How to protect your home from a tornado
A twister can occur just about anywhere in the U.S. Here's how to be prepared, alert and safe.
© Eric Nguyen/Corbis
Science has greatly improved the art of predicting tornadoes, and that advanced warning, along with home preparedness, saves lives.
Tornadoes occur most frequently in the famed Tornado Alley region of the central plains, from South Dakota down into Texas, while the powerful storms also hit Florida and Gulf Coast states hard. The Federal Emergency Management Agency says the peak tornado months are March through May in the Southern states and from late spring through early summer in the North.
Tornadoes have touched down in every state in the U.S., according to the National Oceanic and Atmospheric Administration. So it's prudent for most Americans to have a basic tornado plan.
Know the signs
It's important to know when there might be a tornado versus when there actually is one in your area. NOAA's National Weather Service will issue a tornado watch when conditions are right for a tornado to form though none has been detected. A tornado warning is issued when a twister is spotted or radar indicates one.
- On our blog, 'Listed': Why aren't homes built to withstand tornadoes?
Tune into the local weather reports for alerts during a tornado watch. You can buy a NOAA radio transmitter for about $80 that gives detailed information during severe weather. Some transmitters also have alarms for when warnings are issued.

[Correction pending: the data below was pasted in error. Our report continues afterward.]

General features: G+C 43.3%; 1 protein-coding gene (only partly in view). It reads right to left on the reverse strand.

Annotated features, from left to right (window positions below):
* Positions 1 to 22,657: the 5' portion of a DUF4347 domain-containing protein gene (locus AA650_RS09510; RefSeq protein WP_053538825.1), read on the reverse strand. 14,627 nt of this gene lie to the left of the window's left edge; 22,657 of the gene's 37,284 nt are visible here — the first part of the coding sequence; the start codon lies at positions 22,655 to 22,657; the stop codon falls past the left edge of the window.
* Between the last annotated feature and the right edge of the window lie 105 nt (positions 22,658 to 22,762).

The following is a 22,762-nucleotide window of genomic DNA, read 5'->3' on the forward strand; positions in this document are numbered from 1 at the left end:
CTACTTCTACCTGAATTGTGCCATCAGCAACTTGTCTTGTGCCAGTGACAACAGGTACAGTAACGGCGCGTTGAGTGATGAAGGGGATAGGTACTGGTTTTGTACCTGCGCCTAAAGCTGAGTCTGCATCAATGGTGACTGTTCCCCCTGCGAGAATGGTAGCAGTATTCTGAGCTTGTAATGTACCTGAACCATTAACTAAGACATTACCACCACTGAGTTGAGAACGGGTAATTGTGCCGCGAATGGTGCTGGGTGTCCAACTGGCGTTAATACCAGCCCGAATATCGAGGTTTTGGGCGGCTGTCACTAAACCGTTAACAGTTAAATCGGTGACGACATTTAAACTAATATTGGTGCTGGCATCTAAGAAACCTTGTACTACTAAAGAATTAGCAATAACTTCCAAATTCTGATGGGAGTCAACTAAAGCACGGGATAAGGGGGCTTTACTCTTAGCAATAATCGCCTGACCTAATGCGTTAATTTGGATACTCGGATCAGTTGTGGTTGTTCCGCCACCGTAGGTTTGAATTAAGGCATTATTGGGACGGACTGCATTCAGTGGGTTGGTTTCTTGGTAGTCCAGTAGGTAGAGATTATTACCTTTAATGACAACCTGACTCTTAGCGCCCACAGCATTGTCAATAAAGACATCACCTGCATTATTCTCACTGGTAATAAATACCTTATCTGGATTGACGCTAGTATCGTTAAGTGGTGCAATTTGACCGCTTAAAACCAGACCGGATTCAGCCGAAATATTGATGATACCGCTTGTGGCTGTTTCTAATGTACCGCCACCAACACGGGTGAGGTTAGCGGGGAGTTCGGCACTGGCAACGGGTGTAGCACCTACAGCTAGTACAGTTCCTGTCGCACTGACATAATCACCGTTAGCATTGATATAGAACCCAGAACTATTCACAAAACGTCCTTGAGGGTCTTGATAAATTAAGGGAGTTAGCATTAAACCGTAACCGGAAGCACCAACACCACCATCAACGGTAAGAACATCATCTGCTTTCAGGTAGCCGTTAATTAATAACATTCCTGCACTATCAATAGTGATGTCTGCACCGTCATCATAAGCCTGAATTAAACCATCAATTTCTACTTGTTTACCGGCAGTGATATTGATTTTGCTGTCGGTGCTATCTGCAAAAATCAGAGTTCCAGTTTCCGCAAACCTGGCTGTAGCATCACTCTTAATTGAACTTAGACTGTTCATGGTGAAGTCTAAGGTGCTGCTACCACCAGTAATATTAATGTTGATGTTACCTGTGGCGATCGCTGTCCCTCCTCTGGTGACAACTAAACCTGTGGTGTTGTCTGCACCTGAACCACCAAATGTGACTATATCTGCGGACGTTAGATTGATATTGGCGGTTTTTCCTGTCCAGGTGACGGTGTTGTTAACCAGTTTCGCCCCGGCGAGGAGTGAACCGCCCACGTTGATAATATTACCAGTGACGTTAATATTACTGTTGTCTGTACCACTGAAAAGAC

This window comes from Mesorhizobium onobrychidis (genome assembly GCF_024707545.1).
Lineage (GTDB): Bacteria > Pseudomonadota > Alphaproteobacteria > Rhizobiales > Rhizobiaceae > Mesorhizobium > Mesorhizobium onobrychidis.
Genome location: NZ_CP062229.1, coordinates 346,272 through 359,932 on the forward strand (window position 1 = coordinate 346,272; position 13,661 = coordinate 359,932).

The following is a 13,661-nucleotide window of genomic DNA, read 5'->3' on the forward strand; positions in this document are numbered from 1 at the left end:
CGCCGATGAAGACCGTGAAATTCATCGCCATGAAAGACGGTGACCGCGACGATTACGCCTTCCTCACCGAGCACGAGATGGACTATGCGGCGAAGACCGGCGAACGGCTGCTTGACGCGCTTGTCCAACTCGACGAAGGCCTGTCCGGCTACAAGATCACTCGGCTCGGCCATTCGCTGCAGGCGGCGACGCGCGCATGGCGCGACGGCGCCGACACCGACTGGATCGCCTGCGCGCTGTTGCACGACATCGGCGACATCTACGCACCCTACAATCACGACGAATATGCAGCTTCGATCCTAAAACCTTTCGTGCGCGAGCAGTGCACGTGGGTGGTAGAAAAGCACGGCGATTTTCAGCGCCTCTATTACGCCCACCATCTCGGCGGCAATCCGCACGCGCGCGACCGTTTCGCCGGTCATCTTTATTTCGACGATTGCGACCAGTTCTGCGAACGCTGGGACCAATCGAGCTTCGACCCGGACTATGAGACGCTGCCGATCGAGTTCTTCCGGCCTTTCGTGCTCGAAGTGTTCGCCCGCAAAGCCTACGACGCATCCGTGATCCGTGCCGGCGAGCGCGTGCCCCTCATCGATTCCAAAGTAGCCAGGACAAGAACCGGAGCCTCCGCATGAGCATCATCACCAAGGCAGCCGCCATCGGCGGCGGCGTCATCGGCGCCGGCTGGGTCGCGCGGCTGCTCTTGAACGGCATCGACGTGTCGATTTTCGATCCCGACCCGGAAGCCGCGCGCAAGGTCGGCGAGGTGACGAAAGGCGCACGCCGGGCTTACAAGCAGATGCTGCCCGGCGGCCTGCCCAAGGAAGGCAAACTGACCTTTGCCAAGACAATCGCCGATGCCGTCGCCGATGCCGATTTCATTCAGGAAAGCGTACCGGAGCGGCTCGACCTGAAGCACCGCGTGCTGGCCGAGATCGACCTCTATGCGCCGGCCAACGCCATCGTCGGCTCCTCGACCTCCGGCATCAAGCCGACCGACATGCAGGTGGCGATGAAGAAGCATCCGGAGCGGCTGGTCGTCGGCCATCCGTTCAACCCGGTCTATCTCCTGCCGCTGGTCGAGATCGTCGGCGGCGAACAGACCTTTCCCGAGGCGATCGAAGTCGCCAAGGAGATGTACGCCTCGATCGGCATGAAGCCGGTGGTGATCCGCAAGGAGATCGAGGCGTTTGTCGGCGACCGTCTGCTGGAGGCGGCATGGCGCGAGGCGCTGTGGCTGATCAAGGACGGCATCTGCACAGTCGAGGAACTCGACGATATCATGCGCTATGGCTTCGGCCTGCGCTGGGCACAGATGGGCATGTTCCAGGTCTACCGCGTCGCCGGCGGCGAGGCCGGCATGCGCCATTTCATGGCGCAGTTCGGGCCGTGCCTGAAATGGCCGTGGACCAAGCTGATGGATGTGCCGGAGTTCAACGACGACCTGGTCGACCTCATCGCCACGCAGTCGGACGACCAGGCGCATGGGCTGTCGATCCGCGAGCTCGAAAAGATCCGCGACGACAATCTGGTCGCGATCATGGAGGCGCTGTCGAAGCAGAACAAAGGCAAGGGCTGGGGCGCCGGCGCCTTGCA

Know where your house is located in relation to other parts of the county or city so you can determine if a watch or warning affects you, says Greg Carbin, warning-coordination meteorologist at NOAA's storm-prediction center in Norman, Okla.
During a watch, keep an eye on the windows. Tornado signs include dark, low-hanging clouds, frequent lightning and large hail, Carbin says. Often, the electricity will cut out right before a tornado hits because nearby transformers were struck first.
"But in many parts of the country, because of terrain and trees it's very hard to see the tornado before you feel it," Carbin says.
Protect your family
Designate one room in your house as the safe room during a tornado. You'd be most protected in a storm shelter underground. The concrete walls of these rooms are reinforced with steel or Kevlar and protect occupants from flying debris and high winds. Most homes don't have these storm shelters, however.
The next best place is in a basement under stairs or sturdy furniture to help protect from falling debris, says Greg Forbes, a severe-weather expert at The Weather Channel.
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If your home doesn't have a basement, get to the most interior, windowless room on the first floor. The goal is to get low and to put as many walls between you and the outside. A closet or bathroom works best. Carbin says steel piping helps to reinforce bathroom walls, and there's also evidence that getting in a bathtub can be protective.
If there's time, put on a bike or sports helmet. Head trauma has been the main cause of death in recent tornadoes, Forbes says. Shield your body and head with blankets, pillows or even a mattress. Put pets in carriers.